The Clinical Trials Transformation Initiative (CTTI) is a public-private partnership co-founded by the US Food and Drug Administration and Duke University whose mission is to develop and drive the adoption of practices that will increase the quality and efficiency of clinical trials. CTTI observed that while the use of mobile devices in clinical research has increased in recent years, given technological advances, the integration of mobile devices into interventional research – specifically, randomized controlled trials (RCTs) – appears to have evolved at a much slower rate. Given the potential of mobile devices to improve clinical outcome assessments, CTTI aims to inform the development of new mobile outcome assessments for use in future clinical research – particularly in pivotal RCTs and trials to inform regulatory decision-making – by systematically describing recent uses of mobile devices in clinical research. Through such a review, we hope to describe the current state of the field and indicate where efforts to develop and include mobile outcome assessments for use in clinical trials have been concentrated to date. To the best of our knowledge, there has been no other effort to systematically consolidate the available peer-reviewed literature reporting the use of mobile outcome assessments in clinical research across various therapeutic areas.

We conducted a systematic search of peer-reviewed literature indexed in PubMed and published between January 2010 and May 2016. For the purpose of this review, we chose not to limit the scope of our search to any single therapeutic area or study design, assuming that all study designs (observational or interventional) could inform our aim. The search terms and inclusion and exclusion criteria used for identifying publications were developed in collaboration with a medical librarian and a multidisciplinary research team, including representatives from the US Food and Drug Administration, academia, the pharmaceutical industry, patient advocacy organizations, and mobile device experts [4]. Appendix 1 provides a com plete list of the search terms.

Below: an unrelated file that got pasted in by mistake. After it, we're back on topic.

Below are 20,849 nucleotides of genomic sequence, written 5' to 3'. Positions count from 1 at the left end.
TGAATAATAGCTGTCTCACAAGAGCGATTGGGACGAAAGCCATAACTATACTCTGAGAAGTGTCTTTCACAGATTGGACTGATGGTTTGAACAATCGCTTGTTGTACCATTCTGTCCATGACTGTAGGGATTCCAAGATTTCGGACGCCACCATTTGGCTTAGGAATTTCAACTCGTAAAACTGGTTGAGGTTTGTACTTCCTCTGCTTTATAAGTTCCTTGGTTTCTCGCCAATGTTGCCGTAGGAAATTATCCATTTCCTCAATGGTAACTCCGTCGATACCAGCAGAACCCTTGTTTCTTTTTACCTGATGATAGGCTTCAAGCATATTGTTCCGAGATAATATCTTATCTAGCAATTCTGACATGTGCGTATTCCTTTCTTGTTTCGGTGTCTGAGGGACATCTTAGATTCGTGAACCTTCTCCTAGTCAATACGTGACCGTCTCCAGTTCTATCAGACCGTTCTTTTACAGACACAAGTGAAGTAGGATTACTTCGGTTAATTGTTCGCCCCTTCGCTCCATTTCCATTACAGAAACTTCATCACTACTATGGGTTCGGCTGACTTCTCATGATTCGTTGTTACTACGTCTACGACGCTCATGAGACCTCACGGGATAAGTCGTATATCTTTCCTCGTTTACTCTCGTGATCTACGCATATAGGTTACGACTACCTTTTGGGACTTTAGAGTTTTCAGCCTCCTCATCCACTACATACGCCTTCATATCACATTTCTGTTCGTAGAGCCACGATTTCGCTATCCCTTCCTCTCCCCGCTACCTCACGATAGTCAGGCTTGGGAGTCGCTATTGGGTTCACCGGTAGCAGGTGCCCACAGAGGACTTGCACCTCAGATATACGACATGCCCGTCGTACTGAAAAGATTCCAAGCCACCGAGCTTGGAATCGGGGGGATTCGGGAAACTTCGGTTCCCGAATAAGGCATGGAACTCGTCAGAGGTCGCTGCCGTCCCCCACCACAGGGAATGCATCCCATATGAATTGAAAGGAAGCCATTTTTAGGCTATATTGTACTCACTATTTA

Publications were selected for inclusion if they met all the following criteria: (1) the study focused on a stated therapeutic area or health condition; (2) the study used a mobile device to measure and record study outcomes outside of a research clinic setting (i.e., remote data capture); (3) the mobile device collected objective data; and (4) the study assessed the effect of an assigned intervention (i.e., interventional trials) or monitored exposures and health conditions of participants (i.e., observational studies). Studies that solely examined feasibility or measured only subjective data (e.g., patient-reported outcomes [PROs]) were excluded, as were meta-analyses.

Three steps were taken to assess the relevance of each publication identified in the search. First, two trained analysts independently reviewed the titles of all publications and identified those that they believed did not meet the inclusion criteria. Publications were excluded if both analysts independently determined that the publication was not relevant. Second, two analysts independently applied the inclusion/exclusion criteria to the remaining publications by reviewing the abstracts; differences in the reviewers’ assessment of eligibility were resolved by a third analyst. Third, for the publications that remained, two analysts reviewed the full text of the publication for final confirmation of eligibility.